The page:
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The drum is a percussion instrument with a very long history. It has been played (and is still being played) in almost every part of the world, in almost every society on earth. One thinks of the way African tribes and other cultures of the wilds of this planet are sometimes stereotypically portrayed on Western TV. We see them pounding drums, reliant on rhythm, not just for entertainment, but for communication. To beat a drum is an ancient and tribal human instinct.
Meet Some of the Family
Simply put, a drum is a hollow cylinder with tanned animal skin stretched over the opening at the top of it. A drumstick or mallet is often then used to beat upon the drum skin, sending a sound reverberating around its hollow body. This sound is the drumbeat.
There are lots of types of drums and lots of different ways of playing them. Animal, one of the funniest characters in Jim Henson's Muppet Show, provides a most exaggerated and highly entertaining example of playing the modern drum kit, thrashing it as he does with his sticks. But you can also use your hands to beat out a sound on a drum. Those '50s and '60s groovers, the Beatniks, were supposed to have enjoyed sitting around, late at night, in smoky venues playing bongos1, man.
The family of percussion-related instruments is a big one. In it you will find an ensemble of strange-looking objects all just waiting to be hit, such as woodblocks, shakers, maracas, and a host of brassy symbols.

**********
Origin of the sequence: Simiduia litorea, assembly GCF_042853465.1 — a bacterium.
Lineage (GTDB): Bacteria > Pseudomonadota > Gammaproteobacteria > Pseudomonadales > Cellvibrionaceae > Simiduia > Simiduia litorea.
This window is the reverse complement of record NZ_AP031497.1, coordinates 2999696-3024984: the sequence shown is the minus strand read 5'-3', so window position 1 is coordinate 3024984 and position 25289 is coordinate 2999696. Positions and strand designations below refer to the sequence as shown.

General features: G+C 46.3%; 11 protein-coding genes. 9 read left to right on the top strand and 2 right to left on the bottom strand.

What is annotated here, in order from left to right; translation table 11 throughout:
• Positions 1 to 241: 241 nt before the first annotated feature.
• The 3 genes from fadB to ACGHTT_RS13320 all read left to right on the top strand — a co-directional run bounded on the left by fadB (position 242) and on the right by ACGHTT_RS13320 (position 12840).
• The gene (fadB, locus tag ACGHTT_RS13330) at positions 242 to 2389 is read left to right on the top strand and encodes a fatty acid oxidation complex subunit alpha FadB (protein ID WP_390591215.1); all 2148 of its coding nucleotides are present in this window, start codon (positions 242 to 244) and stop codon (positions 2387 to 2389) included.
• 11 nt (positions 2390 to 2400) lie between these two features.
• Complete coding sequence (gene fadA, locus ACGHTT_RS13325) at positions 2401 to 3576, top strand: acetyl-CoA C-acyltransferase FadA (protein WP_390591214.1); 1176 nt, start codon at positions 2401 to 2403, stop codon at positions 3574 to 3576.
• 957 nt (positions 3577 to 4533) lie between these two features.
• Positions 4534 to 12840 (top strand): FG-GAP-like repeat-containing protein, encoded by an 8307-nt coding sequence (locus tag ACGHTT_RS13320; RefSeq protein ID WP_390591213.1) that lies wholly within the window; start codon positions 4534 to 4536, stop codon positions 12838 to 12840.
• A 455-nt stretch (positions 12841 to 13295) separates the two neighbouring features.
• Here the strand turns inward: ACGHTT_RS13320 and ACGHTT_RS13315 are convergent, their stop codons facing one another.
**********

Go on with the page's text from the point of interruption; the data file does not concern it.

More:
As for the drum itself, well, it comes in a variety of colours and sizes. Generally, the larger the drum, the deeper and more resonant its tone.
The Bass Drum
The big bass drum - the largest of the percussion family - is always beaten with a mallet. This large drum is meant to have its drum skin exposed to audiences and passers-by. For example, if it's part of the drum kit in a rock band, the front of the bass drum will often have written upon it the name of the band in bold letters. The drummer then operates the drum by using a foot pedal that activates the mallet that whacks the skin, producing a big 'booming' sound.
The bass drum often appears in parades and is carried in front of the drummer who is supposed to keep a steady beat by rhythmically thumping either end of it with the mallets he holds in each hand. Usually the bass drummer carries an image of his school's mascot on the drum skin. This commonplace practice of using the bass drum skin as a canvas for political or boastful advertising can possibly be attributed to older traditions. This kind of promotion might well have stemmed from ancient practice in countries like Ireland, where Celtic knots were painted onto the skin of a drum. These smaller, flatter Celtic versions of the hand-held bass drum are called bhodrans (pronounced 'bo-rons').
The Snare Drum
Come they told me
'Little Drummer Boy' - Davis/Onorati/Simeone
The snare drum, our smallest member of the drum family, is heralded in the above Christmas time song of old. The gift of music is all that a little drummer boy can offer to the newborn saviour.